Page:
Eating pineapple curd is like eating a little bit of sunshine. It is so bright, tangy and fruity, and it brings such a punch of pineapple flavor. It's the perfect filling for macarons or cakes, and you can also use it to top a pillowy pavlova. (You can also just eat it with a spoon, it's that good!)
What even is a curd??
When I first heard the word "curd" in association with fruits, it sounded pretty weird to me. When I tried making it, though, my mind was blown. It was like I had never tasted fruit before! I'm not even exaggerating. (OK, maybe a little... but not much.)
Curd is basically a sweet and tangy custard. It's made with fruit juice (usually a citrus fruit or a mix of citrus with other fruits), eggs, sugar and butter. When you heat the eggs with sugar and fruit juice, the mixture thickens, and the sugar protects it from becoming sweet scrambled eggs. Then you add the butter, which gives it extra smoothness and creaminess.
When making pineapple curd, you need to add a citrus juice as well. Otherwise, it just won't thicken up. I picked lime because I know they go so well together (like in this amazing Pineapple Limeade!).
Here is a short article on the science of citrus curds if you are interested in the why behind fruit curds.
How do you use this stuff?
You can use a fruit curd in any place you might use jam or jelly! It's definitely thinner and wetter than either of those, though, and needs to be refrigerated to stay thick. It tastes wonderful as a cake filling, but I suggest making a ring of buttercream or ganache all around the edges of the cake to give it more structure. When the curd gets warm, it gets even more soft and will start to absorb into the cake.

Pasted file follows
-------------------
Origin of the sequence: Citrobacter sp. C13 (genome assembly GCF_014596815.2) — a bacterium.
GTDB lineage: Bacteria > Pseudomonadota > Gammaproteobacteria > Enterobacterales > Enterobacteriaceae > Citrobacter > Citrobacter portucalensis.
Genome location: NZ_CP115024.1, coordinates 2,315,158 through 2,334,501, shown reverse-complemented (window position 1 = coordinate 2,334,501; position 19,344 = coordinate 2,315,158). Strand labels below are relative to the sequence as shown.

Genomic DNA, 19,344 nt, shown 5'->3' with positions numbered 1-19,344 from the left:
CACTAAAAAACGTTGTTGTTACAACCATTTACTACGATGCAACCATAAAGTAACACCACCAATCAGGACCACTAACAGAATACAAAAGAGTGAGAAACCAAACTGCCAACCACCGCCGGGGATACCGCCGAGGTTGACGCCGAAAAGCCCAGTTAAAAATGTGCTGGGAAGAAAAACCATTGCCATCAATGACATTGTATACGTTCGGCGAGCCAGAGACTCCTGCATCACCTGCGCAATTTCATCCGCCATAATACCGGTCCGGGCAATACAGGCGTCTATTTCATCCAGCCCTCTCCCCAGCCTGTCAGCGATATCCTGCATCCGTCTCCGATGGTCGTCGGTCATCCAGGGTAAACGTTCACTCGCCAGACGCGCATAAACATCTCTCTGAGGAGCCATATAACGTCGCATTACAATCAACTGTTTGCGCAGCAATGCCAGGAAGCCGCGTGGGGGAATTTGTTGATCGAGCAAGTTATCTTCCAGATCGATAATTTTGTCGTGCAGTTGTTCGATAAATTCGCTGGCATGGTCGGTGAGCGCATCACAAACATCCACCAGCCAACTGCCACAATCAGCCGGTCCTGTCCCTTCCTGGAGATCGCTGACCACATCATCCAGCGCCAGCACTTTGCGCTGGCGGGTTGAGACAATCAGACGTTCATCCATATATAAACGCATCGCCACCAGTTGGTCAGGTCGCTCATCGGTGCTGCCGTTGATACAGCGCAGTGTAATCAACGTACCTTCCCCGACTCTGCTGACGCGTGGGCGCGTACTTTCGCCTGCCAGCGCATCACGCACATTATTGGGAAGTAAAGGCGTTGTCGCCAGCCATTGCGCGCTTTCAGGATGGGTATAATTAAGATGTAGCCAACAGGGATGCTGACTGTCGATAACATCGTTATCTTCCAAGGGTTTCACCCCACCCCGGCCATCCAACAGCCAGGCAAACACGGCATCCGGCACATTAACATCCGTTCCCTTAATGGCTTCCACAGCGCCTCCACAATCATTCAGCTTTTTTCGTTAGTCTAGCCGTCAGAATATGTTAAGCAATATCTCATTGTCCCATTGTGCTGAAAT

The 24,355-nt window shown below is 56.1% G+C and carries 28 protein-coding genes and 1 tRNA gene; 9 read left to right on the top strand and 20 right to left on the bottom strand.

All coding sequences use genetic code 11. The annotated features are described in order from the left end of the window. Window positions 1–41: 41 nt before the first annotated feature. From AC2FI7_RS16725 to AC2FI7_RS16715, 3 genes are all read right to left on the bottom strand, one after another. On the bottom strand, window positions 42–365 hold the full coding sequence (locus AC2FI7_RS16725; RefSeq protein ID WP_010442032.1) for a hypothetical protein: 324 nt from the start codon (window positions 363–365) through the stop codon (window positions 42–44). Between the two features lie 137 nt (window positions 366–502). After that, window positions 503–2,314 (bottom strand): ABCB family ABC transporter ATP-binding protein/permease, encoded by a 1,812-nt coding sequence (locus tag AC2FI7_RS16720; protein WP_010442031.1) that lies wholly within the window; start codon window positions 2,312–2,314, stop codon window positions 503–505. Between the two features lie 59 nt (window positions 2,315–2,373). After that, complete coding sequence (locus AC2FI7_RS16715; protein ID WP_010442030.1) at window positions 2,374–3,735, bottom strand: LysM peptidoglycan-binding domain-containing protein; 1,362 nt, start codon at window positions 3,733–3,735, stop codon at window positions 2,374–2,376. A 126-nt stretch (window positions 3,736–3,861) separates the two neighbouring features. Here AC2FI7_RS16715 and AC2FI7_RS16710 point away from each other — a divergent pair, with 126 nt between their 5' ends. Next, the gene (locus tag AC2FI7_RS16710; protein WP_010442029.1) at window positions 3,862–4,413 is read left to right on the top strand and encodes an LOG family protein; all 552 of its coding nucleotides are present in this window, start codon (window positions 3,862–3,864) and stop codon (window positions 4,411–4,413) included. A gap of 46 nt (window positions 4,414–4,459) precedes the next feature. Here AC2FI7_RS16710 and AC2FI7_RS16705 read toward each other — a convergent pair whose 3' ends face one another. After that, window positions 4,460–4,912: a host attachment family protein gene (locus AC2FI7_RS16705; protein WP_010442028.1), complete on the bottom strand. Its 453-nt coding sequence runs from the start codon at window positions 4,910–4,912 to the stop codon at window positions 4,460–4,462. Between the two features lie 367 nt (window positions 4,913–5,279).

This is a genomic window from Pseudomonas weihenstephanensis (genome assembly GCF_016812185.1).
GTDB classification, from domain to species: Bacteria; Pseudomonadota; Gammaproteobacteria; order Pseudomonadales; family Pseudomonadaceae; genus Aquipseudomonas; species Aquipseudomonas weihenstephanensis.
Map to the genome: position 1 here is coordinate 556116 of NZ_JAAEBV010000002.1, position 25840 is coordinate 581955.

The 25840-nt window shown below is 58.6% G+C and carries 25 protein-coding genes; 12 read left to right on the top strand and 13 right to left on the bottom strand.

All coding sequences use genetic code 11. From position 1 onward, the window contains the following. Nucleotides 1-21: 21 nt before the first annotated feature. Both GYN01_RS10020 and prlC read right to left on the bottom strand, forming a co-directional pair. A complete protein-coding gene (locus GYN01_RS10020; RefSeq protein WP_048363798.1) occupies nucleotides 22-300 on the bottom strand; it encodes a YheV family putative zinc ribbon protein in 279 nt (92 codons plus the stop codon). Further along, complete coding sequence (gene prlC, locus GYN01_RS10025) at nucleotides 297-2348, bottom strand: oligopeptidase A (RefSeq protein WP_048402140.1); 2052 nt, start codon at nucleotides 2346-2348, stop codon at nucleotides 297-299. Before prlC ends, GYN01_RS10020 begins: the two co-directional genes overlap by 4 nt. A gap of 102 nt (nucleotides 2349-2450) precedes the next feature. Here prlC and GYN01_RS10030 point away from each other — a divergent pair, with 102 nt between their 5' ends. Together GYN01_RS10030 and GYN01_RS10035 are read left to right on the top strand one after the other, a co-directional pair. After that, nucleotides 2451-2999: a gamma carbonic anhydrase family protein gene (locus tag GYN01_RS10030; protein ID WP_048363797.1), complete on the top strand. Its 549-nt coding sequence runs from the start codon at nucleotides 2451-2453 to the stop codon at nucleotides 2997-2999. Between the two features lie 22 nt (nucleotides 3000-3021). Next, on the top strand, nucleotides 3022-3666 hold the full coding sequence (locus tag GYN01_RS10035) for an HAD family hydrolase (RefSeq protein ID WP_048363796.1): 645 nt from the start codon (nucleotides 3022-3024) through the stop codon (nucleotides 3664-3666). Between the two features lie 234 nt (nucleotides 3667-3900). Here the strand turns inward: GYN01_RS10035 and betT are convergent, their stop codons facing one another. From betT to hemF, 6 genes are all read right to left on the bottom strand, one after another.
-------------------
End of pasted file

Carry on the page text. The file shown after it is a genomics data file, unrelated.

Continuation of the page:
When I use curd to fill macarons, I do the same kind of thing with making a ring of buttercream. Before that, though, I scrape a light layer of buttercream on the bottoms of each macaron shell. This helps to keep some of the moisture of the curd out of the shell, so they don't absorb too much of the moisture. Some absorption is good, but too much gives you a mushy mess!
Making the Pineapple Curd
Go for Quality
Since Pineapple Curd has so few ingredients, try to use the best quality you can. The only ingredients here are pineapple juice, lime juice, sugar, eggs and butter. A lot of people will add cornstarch to thicken curd more, but I haven't found it necessary, and it can impart a chalkiness to the curd.
As you can see, I use canned Dole pineapple juice, which gives a flavor just about as good as fresh juice. If you can get your hands on fresh, though, go for it!
Reduce the Juice
Start by reducing your pineapple juice to concentrate the flavors. To do this, just bring it to a simmer on medium low heat. Stir occasionally and watch until the liquid level is reduced by approximately half. This step is optional, but it really enhances the flavors! I got this idea from Sugar Salt Magic's pineapple curd recipe. If you want to skip it, just use half of the pineapple juice called for in the recipe.
Creating the Curd